Overview of Contractors Pollution Liability (CPL) Insurance


In conjunction with Building Safety Week, which is recognized from May 2nd to May 6th, 2023, this article series explores how various policy exclusions can operate within a commercial general liability or CGL policy, illustrates how other types of policies may respond, and identifies multiple claims examples to better show situations where additional forms of coverage may be needed due to a particular policy’s exclusions. As explained by the International Risk Management Institute, a CGL policy is essentially “a standard insurance policy issued to business organizations to protect them against liability for bodily injury (BI) and property damage (PD arising out of premises, operations, products, and completed operations; and advertising and personal injury (PI) liability.” However, such a policy is not without its exclusions, such as a pollution exclusion, which would exclude coverage attributed to a pollutant. While that sounds simple enough, what is and what is not considered a form of pollution may not always be evident.

Building safety is an issue that crosses all types of buildings. Whether it’s a renovation project or a brand-new building project, those involved have different risk exposures. The examples demonstrate how such liability, which may not always be easily and readily identified, can have significant consequences. According to the United States Bureau of Labor Statistics, employment growth for construction managers is anticipated to increase by eight percent over the period spanning from 2021 to 2031 and equating to 36,400 jobs. In fact, this surpasses the average for all occupations. As also noted by the United States Bureau of Labor Statistics, construction manager job growth is anticipated to be set at an average of 41,500 job openings annually. There are many moving components in any construction project and finding the right insurance policy or policies that are tailored to a client’s unique situation are pivotal parts to the overall success of that very endeavor. One of the target classes for Contractors Pollution Liability (“CPL”) Insurance policies, for example, is that of construction managers. General contractors are another class for which such CPL coverage would be applicable.

Contractors Pollution Liability (CPL) Insurance

A Contractors Pollution Liability (CPL) Insurance policy is one form of Contractors Environmental Liability Insurance, and it can be made available for either claims made or occurrence-based coverage situations.

Here is just a sampling of some of the key features available under a Contractors Pollution Liability (CPL) Insurance policy:

  • Liability Coverage Offerings: When a pollution event occurs that is connected to either the Insured or to an entity acting on behalf of the Insured with respect to contracting operations, CPL coverage can include property damage, defense costs, bodily injury (BI) expenses, and clean-up costs.
  • Emergency Response Coverage: Sometimes, emergency situations arise. Under a CPL policy, emergency response costs allow the Insured coverage to reduce the impact of a sudden and accidental pollution event.
  • Insured Owned Sites: Both sudden and gradual pollution coverage options can be available for Insured owned sites.

The target classes for CPL coverage are far-ranging, including everything from construction managers to general contractors to those involved in the construction trades just to name a few. Please contact one of our producers to explore in more detail the various policy options that are at your disposal.  In our next article in this series, we will examine three different real-world claims examples to demonstrate just some of the factual situations that can arise in the context of building construction.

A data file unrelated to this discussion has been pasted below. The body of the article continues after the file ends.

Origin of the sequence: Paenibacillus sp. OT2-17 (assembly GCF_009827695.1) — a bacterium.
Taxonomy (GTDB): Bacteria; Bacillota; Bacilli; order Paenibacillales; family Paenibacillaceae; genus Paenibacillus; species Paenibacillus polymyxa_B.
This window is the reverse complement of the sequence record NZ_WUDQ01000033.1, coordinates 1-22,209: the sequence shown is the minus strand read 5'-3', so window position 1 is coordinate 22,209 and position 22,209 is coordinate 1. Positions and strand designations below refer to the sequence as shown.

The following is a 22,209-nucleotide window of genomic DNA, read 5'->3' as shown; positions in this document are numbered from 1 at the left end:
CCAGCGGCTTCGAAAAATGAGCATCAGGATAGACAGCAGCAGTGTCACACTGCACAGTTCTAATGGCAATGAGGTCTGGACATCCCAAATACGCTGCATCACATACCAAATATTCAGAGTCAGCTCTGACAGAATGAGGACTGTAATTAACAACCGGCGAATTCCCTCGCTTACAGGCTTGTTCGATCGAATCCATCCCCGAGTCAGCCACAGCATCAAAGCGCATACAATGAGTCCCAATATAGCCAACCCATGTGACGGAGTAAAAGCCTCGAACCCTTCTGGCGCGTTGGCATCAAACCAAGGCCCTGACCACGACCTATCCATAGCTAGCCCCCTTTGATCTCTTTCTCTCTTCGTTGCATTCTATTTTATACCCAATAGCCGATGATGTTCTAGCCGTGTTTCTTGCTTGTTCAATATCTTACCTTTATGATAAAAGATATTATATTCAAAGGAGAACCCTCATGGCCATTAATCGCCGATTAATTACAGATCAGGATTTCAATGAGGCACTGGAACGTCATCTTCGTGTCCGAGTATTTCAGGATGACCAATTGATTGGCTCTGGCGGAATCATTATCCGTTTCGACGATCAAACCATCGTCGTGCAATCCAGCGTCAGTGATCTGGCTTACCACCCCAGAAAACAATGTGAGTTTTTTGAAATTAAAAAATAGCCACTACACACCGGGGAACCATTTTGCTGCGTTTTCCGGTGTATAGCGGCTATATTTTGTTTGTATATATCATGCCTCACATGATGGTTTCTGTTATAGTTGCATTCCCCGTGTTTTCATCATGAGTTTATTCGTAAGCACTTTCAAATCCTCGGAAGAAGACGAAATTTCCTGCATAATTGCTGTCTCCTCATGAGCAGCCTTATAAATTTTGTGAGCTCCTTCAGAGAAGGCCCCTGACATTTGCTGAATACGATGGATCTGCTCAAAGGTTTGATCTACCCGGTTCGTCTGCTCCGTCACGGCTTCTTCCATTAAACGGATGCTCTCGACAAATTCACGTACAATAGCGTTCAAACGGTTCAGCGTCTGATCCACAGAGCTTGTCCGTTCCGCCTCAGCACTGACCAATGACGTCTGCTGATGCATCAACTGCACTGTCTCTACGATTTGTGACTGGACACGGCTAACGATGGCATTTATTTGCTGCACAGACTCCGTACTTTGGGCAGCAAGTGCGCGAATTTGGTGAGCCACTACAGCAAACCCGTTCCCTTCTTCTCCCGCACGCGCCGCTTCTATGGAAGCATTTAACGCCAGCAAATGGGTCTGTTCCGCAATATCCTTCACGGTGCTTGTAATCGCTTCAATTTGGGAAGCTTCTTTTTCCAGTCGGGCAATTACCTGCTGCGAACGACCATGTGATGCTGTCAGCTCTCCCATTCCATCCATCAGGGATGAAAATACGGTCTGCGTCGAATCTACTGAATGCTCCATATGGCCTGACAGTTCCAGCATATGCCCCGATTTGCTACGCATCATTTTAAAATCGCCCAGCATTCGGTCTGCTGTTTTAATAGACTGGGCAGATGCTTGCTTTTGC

Claims Examples Focusing on Building Safety Issues that Can Arise

Sometimes, the most effective way to demonstrate the various factual and unique circumstances that can arise during building construction projects is to provide those real-world scenarios. This year, Building Safety Week spans from May 2nd through the 6th, and as best explained by the International Code Council (“ICC”) it “is an international campaign celebrated in May to raise awareness about building safety.” The ICC emphasizes how building safety is not only personal it’s also local and even global. The claims examples included here are varied, ranging from that of spray-foam insulation contractors to epoxy sealant general contractors and subcontractors to that of apartment complex contractors.

  • Cincinnati Specialty Underwriters Ins. Co. v. Energy Wise Homes, Inc.

Energy Wise, a building and home insulation contractor, secured a commercial general liability (“CGL) policy with Cincinnati Specialty Underwriters Insurance Company (“Cincinnati Specialty”), which included a total pollution exclusion endorsement within the policy. Shrewsbury Mountain School contracted with Energy Wise to install spray-foam insulation within the school. Following this insulation work, a Shrewsbury Mountain School employee, and her husband (“the Uhlers”) initiated a lawsuit, arguing that exposure from the airborne chemicals and residues associated with the spray-foam insulation work caused resulting bodily injury. They initiated claims including but not limited to negligence and loss of consortium. Subject to a reservation of rights, Cincinnati Specialty initially agreed to defend Energy Wise; however, the Insurer later argued that coverage under its CGL policy was unavailable because of its total pollution exclusion endorsement.